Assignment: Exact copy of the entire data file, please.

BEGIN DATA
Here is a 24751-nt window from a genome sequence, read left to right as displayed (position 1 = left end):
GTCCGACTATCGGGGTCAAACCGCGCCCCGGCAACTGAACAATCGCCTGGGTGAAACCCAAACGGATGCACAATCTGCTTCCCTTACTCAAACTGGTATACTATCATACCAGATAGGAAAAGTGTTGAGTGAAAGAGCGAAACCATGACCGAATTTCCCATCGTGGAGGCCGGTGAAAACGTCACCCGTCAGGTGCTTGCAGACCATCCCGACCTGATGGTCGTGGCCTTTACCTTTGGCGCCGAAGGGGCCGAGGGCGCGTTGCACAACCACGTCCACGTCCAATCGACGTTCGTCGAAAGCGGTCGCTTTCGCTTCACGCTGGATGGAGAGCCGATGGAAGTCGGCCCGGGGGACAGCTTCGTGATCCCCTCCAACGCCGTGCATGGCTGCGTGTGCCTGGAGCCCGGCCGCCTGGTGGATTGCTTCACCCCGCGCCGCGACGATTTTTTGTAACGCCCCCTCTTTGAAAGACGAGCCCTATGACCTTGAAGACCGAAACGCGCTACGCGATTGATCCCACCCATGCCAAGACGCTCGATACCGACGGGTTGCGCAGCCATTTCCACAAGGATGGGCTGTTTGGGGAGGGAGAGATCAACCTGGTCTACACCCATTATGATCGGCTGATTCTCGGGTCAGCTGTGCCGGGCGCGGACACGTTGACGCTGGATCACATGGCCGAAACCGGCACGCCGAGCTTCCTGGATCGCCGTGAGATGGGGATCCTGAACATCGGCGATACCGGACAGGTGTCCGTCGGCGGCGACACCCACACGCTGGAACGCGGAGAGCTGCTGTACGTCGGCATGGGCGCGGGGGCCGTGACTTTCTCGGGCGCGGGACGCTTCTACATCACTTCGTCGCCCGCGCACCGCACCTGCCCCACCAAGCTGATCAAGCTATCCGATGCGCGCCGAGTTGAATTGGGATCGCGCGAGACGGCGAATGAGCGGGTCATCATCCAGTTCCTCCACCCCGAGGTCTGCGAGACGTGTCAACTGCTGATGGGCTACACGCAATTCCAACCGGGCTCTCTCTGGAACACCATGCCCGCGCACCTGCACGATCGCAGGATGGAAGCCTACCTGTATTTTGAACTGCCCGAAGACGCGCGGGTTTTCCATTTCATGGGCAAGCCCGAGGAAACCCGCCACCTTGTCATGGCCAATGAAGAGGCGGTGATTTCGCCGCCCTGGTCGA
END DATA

Here is a 24751-nt window from a genome sequence, read left to right as displayed (position 1 = left end):
GTCCGACTATCGGGGTCAAACCGCGCCCCGGCAACTGAACAATCGCCTGGGTGAAACCCAAACGGATGCACAATCTGCTTCCCTTACTCAAACTGGTATACTATCATACCAGATAGGAAAAGTGTTGAGTGAAAGAGCGAAACCATGACCGAATTTCCCATCGTGGAGGCCGGTGAAAACGTCACCCGTCAGGTGCTTGCAGACCATCCCGACCTGATGGTCGTGGCCTTTACCTTTGGCGCCGAAGGGGCCGAGGGCGCGTTGCACAACCACGTCCACGTCCAATCGACGTTCGTCGAAAGCGGTCGCTTTCGCTTCACGCTGGATGGAGAGCCGATGGAAGTCGGCCCGGGGGACAGCTTCGTGATCCCCTCCAACGCCGTGCATGGCTGCGTGTGCCTGGAGCCCGGCCGCCTGGTGGATTGCTTCACCCCGCGCCGCGACGATTTTTTGTAACGCCCCCTCTTTGAAAGACGAGCCCTATGACCTTGAAGACCGAAACGCGCTACGCGATTGATCCCACCCATGCCAAGACGCTCGATACCGACGGGTTGCGCAGCCATTTCCACAAGGATGGGCTGTTTGGGGAGGGAGAGATCAACCTGGTCTACACCCATTATGATCGGCTGATTCTCGGGTCAGCTGTGCCGGGCGCGGACACGTTGACGCTGGATCACATGGCCGAAACCGGCACGCCGAGCTTCCTGGATCGCCGTGAGATGGGGATCCTGAACATCGGCGATACCGGACAGGTGTCCGTCGGCGGCGACACCCACACGCTGGAACGCGGAGAGCTGCTGTACGTCGGCATGGGCGCGGGGGCCGTGACTTTCTCGGGCGCGGGACGCTTCTACATCACTTCGTCGCCCGCGCACCGCACCTGCCCCACCAAGCTGATCAAGCTATCCGATGCGCGCCGAGTTGAATTGGGATCGCGCGAGACGGCGAATGAGCGGGTCATCATCCAGTTCCTCCACCCCGAGGTCTGCGAGACGTGTCAACTGCTGATGGGCTACACGCAATTCCAACCGGGCTCTCTCTGGAACACCATGCCCGCGCACCTGCACGATCGCAGGATGGAAGCCTACCTGTATTTTGAACTGCCCGAAGACGCGCGGGTTTTCCATTTCATGGGCAAGCCCGAGGAAACCCGCCACCTTGTCATGGCCAATGAAGAGGCGGTGATTTCGCCGCCCTGGTCGA